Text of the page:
Australia was generally reckoned as a country where, for much of the nineteenth century, there was little need for fashionable dress. As late as 1853, with the onset of the gold rush, The Emigrant's Guide to Australia continued to urge prospective emigrants to pack only the most useful and durable items of clothing.
With the steady influx of free settlers from the 1820s onwards, diaries, letters and surviving items of dress paint a different picture of colonial society, one which was often criticised for being preoccupied with fashion. Drapers, tailors and dressmakers advertised the latest goods and styles from overseas, while newly arrived emigrants found a society where the regular round of social activities required a range of appropriate dress.
This lecture will consider the nature of colonial society and the emigrant's experience through the lens of dress. What did people bring with them to start a new life in Australia and how did this match with what they found on arrival?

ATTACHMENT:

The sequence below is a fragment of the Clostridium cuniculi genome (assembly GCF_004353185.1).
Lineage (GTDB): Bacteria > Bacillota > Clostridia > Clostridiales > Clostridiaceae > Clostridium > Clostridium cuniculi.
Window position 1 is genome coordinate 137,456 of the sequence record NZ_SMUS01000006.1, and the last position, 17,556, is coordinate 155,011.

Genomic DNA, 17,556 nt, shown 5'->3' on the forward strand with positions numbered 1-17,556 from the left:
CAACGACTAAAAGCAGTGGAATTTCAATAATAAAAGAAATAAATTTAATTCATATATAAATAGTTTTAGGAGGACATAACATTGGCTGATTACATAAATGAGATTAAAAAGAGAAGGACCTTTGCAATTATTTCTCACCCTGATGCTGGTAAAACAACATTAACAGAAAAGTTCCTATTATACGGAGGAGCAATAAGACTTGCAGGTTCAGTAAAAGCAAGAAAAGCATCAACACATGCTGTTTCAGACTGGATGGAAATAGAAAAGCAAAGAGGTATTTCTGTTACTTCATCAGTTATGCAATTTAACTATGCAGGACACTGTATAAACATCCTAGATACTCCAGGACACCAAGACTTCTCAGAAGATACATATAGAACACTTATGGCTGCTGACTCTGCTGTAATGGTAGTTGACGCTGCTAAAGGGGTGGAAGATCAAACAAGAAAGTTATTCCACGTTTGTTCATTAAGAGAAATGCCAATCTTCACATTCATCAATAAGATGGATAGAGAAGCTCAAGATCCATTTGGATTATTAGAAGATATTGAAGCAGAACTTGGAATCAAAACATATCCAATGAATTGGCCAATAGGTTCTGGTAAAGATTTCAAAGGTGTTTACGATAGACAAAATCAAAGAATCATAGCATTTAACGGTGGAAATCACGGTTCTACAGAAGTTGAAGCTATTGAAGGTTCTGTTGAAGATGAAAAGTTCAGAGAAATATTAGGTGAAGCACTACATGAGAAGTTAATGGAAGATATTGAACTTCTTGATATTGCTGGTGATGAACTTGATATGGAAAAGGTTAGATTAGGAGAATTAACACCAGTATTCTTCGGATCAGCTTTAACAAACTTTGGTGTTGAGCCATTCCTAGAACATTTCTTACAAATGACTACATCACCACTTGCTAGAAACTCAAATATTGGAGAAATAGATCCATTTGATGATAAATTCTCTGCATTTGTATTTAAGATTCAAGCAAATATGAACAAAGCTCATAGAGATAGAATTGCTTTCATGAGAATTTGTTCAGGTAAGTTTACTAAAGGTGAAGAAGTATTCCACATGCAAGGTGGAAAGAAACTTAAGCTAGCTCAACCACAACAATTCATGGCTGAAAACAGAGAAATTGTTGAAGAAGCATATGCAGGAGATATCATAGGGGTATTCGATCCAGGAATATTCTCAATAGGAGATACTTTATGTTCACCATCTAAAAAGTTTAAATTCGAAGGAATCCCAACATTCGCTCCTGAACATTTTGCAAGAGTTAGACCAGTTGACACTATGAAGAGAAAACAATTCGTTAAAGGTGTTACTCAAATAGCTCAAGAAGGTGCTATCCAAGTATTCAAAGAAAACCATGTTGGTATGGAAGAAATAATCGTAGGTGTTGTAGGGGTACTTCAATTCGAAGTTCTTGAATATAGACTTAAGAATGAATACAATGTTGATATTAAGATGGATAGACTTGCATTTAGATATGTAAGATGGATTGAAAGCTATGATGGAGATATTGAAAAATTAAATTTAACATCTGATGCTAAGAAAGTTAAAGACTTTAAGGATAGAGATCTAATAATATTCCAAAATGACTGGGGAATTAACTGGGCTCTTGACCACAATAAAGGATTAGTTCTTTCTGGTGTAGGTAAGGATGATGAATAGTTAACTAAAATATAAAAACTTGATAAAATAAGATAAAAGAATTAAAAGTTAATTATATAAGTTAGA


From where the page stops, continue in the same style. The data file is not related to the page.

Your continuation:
LAURA JOCIC is undertaking a PhD at the University of Melbourne, researching dress and its role in Australian colonial society. She was formerly a curator in the department of Australian Fashion and Textiles at the National Gallery of Victoria where she curated a number of exhibitions including AUSTRALIAN MADE: 100 Years of Fashion. In 2016 Laura curated the exhibition LOUIS KAHAN: art, theatre, fashion for the Town Hall Gallery, Hawthorn. Her most recent lecture at The Johnston Collection was DRESSING FOR THE CAMERA: photography and the colonial portrait (2017).
image: Wedding dress, grey silk, worn by Janet Fleming (nee Robertson), Scotland, circa 1830-1840s collection of Museum Victoria, SH 991000, used with permission